The Tribunal admitted that it would not be appropriate to allow a recording in every case, but where a transcript was needed, it was up to the party who wanted it to have it made.
The Superior Court of Quebec had made a similar ruling (not cited by the Tribunal) in the case of La Citadelle v Communauté urbaine de Montréal (2005 CanLII 24709). There the City was prosecuting people involved in the Stanley Cup ‘riots’ of 1993. (These cases unfold at leisure, it would appear.) The City served on the other parties two CDs of text, otherwise printable to 10,000 pages. The other parties asked for printed records. The Court refused to order them printed.
Once again the Court referred to the Quebec statute on a legal framework for information technology and supporting amendments to the Civil Code of Quebec. The basic theme is the interchangeability of media. Unless the law expressly requires otherwise, parties can use information in the medium that suits them. The evidential value of the information is not changed by the choice of medium. While the information must have integrity, the integrity is presumed unless the party opposed to its production shows on balance of probabilities that the integrity has been compromised.
There are cases in common-law Canada about producing records on CDs rather than in printed form. Ontario’s and B.C.’s rules support proportionality arguments. However, I know of no cases allowing a recording of the proceedings of a case or tribunal proceeding to be used in place of a transcript in writing of that proceeding. Commenters may fill in the blanks in my research.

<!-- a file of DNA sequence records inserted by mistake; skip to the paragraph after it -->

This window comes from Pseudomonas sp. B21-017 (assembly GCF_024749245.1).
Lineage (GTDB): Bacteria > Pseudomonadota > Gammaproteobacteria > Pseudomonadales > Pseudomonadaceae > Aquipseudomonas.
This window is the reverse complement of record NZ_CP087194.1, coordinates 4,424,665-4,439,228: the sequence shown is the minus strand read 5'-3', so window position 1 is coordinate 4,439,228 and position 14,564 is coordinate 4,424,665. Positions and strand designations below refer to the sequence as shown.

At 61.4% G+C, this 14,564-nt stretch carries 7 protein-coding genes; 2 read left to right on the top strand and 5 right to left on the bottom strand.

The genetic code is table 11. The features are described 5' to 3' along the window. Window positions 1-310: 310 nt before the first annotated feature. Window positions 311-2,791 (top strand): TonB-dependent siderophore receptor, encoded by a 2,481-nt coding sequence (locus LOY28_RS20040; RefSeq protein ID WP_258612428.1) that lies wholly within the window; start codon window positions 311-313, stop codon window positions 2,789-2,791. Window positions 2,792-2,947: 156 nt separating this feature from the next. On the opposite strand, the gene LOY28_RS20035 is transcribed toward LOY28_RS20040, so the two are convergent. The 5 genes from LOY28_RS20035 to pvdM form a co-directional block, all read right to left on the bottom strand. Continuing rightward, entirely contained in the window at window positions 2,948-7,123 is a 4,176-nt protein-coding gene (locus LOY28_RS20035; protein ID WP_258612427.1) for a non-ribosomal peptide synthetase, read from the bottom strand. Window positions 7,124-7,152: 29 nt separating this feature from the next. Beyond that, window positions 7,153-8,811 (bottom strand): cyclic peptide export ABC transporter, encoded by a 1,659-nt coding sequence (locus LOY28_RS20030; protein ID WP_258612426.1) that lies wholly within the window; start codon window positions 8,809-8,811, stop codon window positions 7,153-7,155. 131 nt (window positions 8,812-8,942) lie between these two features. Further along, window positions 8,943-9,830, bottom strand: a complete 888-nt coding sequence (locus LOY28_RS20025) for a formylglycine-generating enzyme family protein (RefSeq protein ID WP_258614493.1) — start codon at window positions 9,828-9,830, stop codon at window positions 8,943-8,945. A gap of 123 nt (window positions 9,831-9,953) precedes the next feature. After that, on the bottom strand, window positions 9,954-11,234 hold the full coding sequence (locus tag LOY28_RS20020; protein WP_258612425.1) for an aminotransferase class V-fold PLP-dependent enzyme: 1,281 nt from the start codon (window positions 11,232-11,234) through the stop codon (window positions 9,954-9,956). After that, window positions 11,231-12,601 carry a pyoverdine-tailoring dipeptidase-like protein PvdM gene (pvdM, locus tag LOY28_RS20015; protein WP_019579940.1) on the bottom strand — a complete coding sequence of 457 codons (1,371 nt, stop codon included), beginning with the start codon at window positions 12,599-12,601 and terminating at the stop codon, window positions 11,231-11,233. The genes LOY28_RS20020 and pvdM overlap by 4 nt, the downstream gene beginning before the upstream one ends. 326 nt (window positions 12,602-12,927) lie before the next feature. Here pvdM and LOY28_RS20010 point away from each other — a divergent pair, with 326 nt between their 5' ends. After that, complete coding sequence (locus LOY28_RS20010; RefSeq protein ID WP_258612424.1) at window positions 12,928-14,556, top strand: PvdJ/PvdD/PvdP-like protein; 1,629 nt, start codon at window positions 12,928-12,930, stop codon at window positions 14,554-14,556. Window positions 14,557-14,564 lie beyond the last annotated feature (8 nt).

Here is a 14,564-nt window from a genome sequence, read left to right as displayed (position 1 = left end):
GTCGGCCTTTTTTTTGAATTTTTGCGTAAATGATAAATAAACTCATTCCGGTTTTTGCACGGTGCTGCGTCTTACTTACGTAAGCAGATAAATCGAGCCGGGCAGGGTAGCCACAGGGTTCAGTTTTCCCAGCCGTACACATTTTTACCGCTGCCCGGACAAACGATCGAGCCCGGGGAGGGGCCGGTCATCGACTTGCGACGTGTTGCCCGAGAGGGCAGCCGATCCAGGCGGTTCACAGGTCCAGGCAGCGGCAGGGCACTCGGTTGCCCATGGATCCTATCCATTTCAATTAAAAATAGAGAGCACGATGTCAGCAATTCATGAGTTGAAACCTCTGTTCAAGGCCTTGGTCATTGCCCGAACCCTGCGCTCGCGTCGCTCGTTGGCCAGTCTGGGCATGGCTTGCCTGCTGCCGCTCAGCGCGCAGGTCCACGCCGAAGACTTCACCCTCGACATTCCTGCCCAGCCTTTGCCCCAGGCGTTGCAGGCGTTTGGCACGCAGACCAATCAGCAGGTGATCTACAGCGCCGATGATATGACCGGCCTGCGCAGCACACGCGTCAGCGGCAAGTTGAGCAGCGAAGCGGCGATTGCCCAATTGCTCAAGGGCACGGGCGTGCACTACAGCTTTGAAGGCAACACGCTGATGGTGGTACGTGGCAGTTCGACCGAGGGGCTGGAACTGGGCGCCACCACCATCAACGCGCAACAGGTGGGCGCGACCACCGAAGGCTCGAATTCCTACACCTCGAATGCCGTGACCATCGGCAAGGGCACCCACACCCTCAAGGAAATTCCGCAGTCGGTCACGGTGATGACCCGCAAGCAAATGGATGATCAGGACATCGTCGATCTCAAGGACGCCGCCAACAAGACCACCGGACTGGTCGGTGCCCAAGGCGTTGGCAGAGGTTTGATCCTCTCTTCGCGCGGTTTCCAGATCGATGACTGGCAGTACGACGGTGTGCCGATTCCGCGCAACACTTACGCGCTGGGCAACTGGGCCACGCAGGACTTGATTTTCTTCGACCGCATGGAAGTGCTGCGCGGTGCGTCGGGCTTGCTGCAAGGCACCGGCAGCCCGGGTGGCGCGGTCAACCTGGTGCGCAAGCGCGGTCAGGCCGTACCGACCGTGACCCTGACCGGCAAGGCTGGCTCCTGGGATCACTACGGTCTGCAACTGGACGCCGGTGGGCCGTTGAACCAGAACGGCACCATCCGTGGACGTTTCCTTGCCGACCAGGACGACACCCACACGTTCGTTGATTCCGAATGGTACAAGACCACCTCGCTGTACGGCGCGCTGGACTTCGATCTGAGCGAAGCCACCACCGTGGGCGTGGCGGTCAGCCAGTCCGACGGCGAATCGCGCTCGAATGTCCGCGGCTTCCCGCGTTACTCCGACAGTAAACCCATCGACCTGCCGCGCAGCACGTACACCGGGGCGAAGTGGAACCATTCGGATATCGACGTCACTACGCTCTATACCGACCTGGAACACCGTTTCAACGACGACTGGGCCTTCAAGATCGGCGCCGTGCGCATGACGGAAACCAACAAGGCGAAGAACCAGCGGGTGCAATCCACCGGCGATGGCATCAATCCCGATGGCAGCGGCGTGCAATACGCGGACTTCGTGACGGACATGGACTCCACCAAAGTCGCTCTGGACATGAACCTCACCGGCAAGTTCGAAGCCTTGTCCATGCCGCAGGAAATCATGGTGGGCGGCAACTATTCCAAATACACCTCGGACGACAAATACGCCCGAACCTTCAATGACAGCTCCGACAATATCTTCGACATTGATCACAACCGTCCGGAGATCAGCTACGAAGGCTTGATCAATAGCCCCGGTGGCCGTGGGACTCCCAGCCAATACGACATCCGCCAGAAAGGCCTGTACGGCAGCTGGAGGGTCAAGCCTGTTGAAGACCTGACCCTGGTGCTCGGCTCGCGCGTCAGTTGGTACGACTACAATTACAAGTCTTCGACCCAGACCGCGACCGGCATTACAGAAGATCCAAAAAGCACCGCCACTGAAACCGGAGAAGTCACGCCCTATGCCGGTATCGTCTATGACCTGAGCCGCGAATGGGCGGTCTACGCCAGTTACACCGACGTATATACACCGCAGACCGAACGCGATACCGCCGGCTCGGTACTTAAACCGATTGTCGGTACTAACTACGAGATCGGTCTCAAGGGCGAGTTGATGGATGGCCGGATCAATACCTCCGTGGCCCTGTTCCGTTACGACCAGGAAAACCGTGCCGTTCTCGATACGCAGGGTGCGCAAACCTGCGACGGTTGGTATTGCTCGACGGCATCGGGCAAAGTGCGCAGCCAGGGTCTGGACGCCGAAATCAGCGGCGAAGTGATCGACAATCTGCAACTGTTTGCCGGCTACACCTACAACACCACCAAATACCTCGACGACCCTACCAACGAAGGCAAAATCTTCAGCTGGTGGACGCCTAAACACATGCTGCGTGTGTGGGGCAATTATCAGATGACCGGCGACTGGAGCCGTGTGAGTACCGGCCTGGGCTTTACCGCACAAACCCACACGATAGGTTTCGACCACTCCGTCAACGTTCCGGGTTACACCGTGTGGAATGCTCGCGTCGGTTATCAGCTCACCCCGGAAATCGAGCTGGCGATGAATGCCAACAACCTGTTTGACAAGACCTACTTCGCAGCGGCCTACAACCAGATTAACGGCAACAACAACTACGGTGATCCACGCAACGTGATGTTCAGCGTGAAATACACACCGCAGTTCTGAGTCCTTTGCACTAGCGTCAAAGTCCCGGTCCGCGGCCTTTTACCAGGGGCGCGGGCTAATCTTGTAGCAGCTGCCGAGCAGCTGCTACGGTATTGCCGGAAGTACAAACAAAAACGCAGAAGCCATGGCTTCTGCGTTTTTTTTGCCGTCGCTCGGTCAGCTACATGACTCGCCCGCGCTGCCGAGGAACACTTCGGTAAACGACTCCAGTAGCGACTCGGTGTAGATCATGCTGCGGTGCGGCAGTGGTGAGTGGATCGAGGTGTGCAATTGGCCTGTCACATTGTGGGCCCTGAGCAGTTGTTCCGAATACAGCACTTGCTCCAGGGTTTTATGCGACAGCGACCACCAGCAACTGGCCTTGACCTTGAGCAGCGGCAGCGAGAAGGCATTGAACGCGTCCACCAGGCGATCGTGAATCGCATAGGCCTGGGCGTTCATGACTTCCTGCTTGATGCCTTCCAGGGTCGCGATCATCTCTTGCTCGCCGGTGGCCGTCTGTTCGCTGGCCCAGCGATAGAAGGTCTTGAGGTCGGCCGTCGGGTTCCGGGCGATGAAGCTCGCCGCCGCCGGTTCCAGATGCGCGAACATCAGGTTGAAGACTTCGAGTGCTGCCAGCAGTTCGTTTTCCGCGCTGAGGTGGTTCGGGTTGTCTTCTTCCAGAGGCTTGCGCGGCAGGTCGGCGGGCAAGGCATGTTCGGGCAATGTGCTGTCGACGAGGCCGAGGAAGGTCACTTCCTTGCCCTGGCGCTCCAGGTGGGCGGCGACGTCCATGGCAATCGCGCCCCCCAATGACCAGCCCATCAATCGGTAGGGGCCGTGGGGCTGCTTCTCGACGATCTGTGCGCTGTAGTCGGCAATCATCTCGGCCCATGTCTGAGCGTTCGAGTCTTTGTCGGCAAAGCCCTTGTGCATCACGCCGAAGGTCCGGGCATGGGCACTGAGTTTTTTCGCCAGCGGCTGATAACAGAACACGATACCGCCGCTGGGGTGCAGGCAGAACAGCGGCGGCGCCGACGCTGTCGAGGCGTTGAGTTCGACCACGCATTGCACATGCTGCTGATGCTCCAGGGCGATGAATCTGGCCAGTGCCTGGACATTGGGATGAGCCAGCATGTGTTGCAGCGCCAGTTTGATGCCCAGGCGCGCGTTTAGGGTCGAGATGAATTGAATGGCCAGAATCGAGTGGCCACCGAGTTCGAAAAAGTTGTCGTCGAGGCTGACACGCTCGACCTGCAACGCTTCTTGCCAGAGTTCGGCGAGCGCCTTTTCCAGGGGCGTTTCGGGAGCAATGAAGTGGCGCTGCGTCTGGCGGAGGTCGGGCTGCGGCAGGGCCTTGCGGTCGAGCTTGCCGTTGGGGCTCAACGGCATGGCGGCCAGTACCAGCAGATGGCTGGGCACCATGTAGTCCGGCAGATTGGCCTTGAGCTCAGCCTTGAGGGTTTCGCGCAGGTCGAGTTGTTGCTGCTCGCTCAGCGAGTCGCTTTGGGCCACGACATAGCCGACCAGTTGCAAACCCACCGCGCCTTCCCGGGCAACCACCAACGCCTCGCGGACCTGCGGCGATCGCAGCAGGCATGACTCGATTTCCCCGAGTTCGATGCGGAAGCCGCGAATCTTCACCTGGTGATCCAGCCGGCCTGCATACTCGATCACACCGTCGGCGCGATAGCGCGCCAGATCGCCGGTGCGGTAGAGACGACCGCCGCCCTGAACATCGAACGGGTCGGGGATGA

Does it matter that common-law Canada has generally adopted the Uniform Electronic Commerce Act? Its principles are the same as those of its Quebec counterpart: technology neutrality, media neutrality, functional equivalence of electronic and paper records. Quebec’s statute has far more detail about the consequences of its principles. Most of the passages quoted in the two cases above have no direct equivalent in the UECA or its provincial implementations.
In Ontario, the Statutory Powers Procedure Act (SPPA), R.S.O. 1990 c. S.22, provides for electronic hearings (s.5.2ff). Those provisions say nothing about the form of evidence at such hearings. It is otherwise silent on the recording of proceedings and the use of such recordings in further evidence.
Do we in common-law Canada need the extra statutory help? Could such a policy be implemented by a change in the Rules of Civil Procedure alone, or by administrative agencies acting under the authority of the SPPA?
Or is the Administrative Tribunal of Quebec case even rightly decided, in your view? Whose side does the proportionality rule favour in such a debate? Does the answer depend on the availability of tools for searching records of oral proceedings that work as well as searches of electronic texts do now?
What should be done?
(Thanks to Patrick Gingras of Quebec’s Department of International Relations for the case reference.)